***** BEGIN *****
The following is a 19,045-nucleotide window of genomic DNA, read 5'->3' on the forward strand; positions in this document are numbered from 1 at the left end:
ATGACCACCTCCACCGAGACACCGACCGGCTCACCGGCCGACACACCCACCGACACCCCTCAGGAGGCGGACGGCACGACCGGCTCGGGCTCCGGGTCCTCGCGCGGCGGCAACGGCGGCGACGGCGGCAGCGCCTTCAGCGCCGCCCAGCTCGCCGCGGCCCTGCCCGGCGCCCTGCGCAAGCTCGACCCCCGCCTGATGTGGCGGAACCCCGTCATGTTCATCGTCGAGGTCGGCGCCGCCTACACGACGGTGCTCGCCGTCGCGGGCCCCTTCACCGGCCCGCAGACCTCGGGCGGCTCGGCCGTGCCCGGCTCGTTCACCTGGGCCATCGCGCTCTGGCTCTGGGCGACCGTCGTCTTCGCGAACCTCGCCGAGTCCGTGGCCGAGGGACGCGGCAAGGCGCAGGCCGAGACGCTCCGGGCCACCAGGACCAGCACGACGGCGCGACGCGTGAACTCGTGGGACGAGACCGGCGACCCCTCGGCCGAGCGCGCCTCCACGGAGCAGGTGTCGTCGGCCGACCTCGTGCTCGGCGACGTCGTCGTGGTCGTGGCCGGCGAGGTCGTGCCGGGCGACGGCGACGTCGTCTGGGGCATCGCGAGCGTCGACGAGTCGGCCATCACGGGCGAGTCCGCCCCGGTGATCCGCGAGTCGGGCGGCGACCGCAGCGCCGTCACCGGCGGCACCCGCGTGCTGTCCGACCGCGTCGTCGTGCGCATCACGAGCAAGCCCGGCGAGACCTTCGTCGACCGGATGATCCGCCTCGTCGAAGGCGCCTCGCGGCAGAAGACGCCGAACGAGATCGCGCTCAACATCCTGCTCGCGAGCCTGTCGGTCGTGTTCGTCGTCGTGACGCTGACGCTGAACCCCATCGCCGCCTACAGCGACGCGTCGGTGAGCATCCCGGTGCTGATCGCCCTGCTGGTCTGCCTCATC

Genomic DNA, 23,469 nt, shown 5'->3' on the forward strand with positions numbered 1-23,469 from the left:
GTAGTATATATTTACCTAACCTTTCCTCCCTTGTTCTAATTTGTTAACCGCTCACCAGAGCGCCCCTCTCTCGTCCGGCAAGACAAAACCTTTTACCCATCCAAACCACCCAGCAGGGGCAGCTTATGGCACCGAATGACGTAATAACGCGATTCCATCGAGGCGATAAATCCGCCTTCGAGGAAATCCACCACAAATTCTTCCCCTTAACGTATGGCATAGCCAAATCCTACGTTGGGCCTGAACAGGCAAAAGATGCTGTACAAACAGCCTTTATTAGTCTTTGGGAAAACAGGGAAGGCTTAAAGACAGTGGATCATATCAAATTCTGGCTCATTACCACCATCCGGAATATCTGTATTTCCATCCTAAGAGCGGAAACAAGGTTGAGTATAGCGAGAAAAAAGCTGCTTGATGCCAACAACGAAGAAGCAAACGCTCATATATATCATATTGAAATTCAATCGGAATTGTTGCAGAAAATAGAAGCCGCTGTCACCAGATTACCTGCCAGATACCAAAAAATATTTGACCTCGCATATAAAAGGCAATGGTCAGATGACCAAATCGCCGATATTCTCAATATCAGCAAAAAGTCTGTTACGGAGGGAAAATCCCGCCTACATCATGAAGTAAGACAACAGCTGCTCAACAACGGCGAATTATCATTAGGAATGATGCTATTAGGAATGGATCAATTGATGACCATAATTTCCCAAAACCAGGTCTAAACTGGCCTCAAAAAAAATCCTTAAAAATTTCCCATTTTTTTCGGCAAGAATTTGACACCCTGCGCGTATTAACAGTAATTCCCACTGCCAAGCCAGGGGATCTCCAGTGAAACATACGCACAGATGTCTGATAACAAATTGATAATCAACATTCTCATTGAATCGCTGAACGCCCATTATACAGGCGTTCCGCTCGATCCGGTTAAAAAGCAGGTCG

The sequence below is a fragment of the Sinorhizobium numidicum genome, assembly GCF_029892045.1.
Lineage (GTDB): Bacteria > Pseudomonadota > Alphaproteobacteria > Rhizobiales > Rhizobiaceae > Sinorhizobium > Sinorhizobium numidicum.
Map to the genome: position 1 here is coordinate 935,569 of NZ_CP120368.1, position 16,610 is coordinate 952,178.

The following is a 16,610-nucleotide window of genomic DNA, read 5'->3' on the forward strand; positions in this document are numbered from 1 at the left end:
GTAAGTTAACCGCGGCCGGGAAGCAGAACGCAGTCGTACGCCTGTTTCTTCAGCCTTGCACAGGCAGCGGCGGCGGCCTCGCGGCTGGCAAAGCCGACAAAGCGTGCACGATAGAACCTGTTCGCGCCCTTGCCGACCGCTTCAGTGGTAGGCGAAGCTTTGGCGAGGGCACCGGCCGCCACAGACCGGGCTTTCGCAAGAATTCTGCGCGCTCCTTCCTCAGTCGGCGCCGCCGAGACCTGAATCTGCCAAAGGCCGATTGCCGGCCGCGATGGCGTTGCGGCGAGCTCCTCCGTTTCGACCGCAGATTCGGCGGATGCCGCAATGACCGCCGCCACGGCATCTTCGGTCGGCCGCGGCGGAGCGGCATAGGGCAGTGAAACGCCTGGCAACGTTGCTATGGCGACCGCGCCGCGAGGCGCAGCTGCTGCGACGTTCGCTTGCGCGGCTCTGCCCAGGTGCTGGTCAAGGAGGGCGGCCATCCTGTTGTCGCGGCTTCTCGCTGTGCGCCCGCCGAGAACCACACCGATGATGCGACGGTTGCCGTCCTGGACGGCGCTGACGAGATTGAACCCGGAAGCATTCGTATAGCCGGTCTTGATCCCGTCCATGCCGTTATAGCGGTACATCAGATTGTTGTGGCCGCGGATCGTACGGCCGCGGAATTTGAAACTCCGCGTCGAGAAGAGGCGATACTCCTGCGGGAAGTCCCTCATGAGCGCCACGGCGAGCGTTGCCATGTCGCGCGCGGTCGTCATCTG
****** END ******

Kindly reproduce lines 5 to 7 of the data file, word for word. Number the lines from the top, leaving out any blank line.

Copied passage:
The sequence below is a fragment of the Sinorhizobium numidicum genome, assembly GCF_029892045.1.
Lineage (GTDB): Bacteria > Pseudomonadota > Alphaproteobacteria > Rhizobiales > Rhizobiaceae > Sinorhizobium > Sinorhizobium numidicum.
Map to the genome: position 1 here is coordinate 935,569 of NZ_CP120368.1, position 16,610 is coordinate 952,178.